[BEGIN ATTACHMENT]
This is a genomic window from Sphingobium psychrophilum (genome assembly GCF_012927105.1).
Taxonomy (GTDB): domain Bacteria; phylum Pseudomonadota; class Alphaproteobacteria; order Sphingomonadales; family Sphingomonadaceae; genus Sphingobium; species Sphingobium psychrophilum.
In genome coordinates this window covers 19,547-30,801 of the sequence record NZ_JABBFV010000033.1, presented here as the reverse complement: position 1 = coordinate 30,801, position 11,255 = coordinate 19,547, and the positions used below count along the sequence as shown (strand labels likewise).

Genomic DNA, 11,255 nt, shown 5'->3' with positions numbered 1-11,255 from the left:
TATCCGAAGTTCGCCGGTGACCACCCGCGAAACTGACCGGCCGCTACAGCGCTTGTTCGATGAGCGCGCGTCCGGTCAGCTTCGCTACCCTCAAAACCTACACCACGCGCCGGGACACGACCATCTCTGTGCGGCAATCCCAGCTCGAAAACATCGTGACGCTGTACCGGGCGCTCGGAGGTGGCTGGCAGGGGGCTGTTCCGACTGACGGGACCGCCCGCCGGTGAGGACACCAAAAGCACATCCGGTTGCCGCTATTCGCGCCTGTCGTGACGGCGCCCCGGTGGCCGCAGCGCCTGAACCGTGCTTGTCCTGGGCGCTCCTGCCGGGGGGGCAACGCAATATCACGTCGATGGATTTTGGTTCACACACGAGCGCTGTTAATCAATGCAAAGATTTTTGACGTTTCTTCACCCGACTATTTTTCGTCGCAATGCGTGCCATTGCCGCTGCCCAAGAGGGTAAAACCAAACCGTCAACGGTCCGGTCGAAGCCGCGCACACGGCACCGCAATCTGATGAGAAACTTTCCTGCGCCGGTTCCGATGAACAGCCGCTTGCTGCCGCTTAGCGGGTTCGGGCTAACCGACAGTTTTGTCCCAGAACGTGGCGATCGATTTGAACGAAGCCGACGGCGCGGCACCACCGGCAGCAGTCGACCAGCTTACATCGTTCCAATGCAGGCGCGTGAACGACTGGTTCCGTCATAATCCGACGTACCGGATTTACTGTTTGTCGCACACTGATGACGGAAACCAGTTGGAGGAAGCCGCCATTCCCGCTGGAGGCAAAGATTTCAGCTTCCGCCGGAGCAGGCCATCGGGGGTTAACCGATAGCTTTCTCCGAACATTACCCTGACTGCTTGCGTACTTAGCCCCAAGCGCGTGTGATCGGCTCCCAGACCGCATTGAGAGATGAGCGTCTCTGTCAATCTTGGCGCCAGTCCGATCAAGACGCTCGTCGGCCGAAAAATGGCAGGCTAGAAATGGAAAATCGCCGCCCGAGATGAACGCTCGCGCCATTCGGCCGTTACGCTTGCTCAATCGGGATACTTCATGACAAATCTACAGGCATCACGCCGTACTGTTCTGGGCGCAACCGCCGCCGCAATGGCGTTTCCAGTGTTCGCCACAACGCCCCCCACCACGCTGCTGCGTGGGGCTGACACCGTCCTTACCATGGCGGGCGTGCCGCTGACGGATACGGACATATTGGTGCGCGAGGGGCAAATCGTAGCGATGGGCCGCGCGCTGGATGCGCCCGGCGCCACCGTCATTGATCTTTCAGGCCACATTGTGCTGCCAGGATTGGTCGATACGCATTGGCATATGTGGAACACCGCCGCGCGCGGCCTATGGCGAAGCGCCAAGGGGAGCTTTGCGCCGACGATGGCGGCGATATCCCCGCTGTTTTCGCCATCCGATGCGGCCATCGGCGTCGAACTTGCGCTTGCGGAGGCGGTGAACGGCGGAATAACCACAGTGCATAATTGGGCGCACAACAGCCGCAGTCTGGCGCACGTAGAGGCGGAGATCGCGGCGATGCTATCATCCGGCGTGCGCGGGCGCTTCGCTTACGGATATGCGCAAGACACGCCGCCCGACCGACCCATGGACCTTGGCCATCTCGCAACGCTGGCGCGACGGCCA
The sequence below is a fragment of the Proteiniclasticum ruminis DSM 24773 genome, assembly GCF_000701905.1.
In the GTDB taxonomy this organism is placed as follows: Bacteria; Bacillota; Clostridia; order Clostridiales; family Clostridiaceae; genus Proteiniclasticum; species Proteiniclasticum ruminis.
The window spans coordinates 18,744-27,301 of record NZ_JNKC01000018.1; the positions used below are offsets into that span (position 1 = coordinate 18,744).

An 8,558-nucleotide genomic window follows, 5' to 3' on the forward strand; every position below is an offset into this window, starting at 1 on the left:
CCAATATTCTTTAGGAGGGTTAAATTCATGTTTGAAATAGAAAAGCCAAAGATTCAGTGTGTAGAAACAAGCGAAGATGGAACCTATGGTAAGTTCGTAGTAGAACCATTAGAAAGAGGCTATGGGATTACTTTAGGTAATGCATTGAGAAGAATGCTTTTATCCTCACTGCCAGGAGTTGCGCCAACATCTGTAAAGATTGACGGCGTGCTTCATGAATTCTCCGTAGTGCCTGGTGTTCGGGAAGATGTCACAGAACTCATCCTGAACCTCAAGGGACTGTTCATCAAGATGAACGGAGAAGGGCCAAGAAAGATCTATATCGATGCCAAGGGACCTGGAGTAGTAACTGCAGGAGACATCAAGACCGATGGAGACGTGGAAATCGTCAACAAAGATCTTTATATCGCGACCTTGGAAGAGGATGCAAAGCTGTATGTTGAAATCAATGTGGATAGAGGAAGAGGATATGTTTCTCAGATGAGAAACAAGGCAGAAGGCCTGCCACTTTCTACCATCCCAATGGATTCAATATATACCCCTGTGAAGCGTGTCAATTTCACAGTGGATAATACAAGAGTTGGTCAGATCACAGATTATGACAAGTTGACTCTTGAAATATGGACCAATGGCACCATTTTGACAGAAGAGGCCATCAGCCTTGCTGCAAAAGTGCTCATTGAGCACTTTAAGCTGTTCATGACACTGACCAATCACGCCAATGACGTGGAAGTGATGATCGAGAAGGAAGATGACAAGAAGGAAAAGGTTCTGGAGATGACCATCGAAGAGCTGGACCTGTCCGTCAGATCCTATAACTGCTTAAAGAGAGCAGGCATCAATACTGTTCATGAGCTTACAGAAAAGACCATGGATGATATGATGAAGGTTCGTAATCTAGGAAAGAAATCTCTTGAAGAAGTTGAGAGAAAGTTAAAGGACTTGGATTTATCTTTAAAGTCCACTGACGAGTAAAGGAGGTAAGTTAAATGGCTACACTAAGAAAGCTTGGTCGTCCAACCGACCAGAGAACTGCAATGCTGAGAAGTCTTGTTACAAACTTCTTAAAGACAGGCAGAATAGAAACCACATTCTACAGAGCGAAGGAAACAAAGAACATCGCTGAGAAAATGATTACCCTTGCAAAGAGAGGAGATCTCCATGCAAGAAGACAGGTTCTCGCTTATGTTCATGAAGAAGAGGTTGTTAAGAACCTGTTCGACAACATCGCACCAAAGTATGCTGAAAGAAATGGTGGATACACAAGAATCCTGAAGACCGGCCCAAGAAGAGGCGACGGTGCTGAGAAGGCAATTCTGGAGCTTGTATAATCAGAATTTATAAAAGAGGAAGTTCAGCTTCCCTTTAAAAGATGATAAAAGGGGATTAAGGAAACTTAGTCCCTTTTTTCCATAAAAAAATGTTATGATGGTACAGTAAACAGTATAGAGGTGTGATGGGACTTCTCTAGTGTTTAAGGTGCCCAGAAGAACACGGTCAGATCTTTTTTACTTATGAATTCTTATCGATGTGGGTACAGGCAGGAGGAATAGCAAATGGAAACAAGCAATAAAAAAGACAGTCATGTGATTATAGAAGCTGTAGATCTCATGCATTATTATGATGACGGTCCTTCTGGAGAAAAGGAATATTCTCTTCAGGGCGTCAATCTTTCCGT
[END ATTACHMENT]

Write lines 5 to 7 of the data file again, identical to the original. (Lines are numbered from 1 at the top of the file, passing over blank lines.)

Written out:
TATCCGAAGTTCGCCGGTGACCACCCGCGAAACTGACCGGCCGCTACAGCGCTTGTTCGATGAGCGCGCGTCCGGTCAGCTTCGCTACCCTCAAAACCTACACCACGCGCCGGGACACGACCATCTCTGTGCGGCAATCCCAGCTCGAAAACATCGTGACGCTGTACCGGGCGCTCGGAGGTGGCTGGCAGGGGGCTGTTCCGACTGACGGGACCGCCCGCCGGTGAGGACACCAAAAGCACATCCGGTTGCCGCTATTCGCGCCTGTCGTGACGGCGCCCCGGTGGCCGCAGCGCCTGAACCGTGCTTGTCCTGGGCGCTCCTGCCGGGGGGGCAACGCAATATCACGTCGATGGATTTTGGTTCACACACGAGCGCTGTTAATCAATGCAAAGATTTTTGACGTTTCTTCACCCGACTATTTTTCGTCGCAATGCGTGCCATTGCCGCTGCCCAAGAGGGTAAAACCAAACCGTCAACGGTCCGGTCGAAGCCGCGCACACGGCACCGCAATCTGATGAGAAACTTTCCTGCGCCGGTTCCGATGAACAGCCGCTTGCTGCCGCTTAGCGGGTTCGGGCTAACCGACAGTTTTGTCCCAGAACGTGGCGATCGATTTGAACGAAGCCGACGGCGCGGCACCACCGGCAGCAGTCGACCAGCTTACATCGTTCCAATGCAGGCGCGTGAACGACTGGTTCCGTCATAATCCGACGTACCGGATTTACTGTTTGTCGCACACTGATGACGGAAACCAGTTGGAGGAAGCCGCCATTCCCGCTGGAGGCAAAGATTTCAGCTTCCGCCGGAGCAGGCCATCGGGGGTTAACCGATAGCTTTCTCCGAACATTACCCTGACTGCTTGCGTACTTAGCCCCAAGCGCGTGTGATCGGCTCCCAGACCGCATTGAGAGATGAGCGTCTCTGTCAATCTTGGCGCCAGTCCGATCAAGACGCTCGTCGGCCGAAAAATGGCAGGCTAGAAATGGAAAATCGCCGCCCGAGATGAACGCTCGCGCCATTCGGCCGTTACGCTTGCTCAATCGGGATACTTCATGACAAATCTACAGGCATCACGCCGTACTGTTCTGGGCGCAACCGCCGCCGCAATGGCGTTTCCAGTGTTCGCCACAACGCCCCCCACCACGCTGCTGCGTGGGGCTGACACCGTCCTTACCATGGCGGGCGTGCCGCTGACGGATACGGACATATTGGTGCGCGAGGGGCAAATCGTAGCGATGGGCCGCGCGCTGGATGCGCCCGGCGCCACCGTCATTGATCTTTCAGGCCACATTGTGCTGCCAGGATTGGTCGATACGCATTGGCATATGTGGAACACCGCCGCGCGCGGCCTATGGCGAAGCGCCAAGGGGAGCTTTGCGCCGACGATGGCGGCGATATCCCCGCTGTTTTCGCCATCCGATGCGGCCATCGGCGTCGAACTTGCGCTTGCGGAGGCGGTGAACGGCGGAATAACCACAGTGCATAATTGGGCGCACAACAGCCGCAGTCTGGCGCACGTAGAGGCGGAGATCGCGGCGATGCTATCATCCGGCGTGCGCGGGCGCTTCGCTTACGGATATGCGCAAGACACGCCGCCCGACCGACCCATGGACCTTGGCCATCTCGCAACGCTGGCGCGACGGCCA
The sequence below is a fragment of the Proteiniclasticum ruminis DSM 24773 genome, assembly GCF_000701905.1.
In the GTDB taxonomy this organism is placed as follows: Bacteria; Bacillota; Clostridia; order Clostridiales; family Clostridiaceae; genus Proteiniclasticum; species Proteiniclasticum ruminis.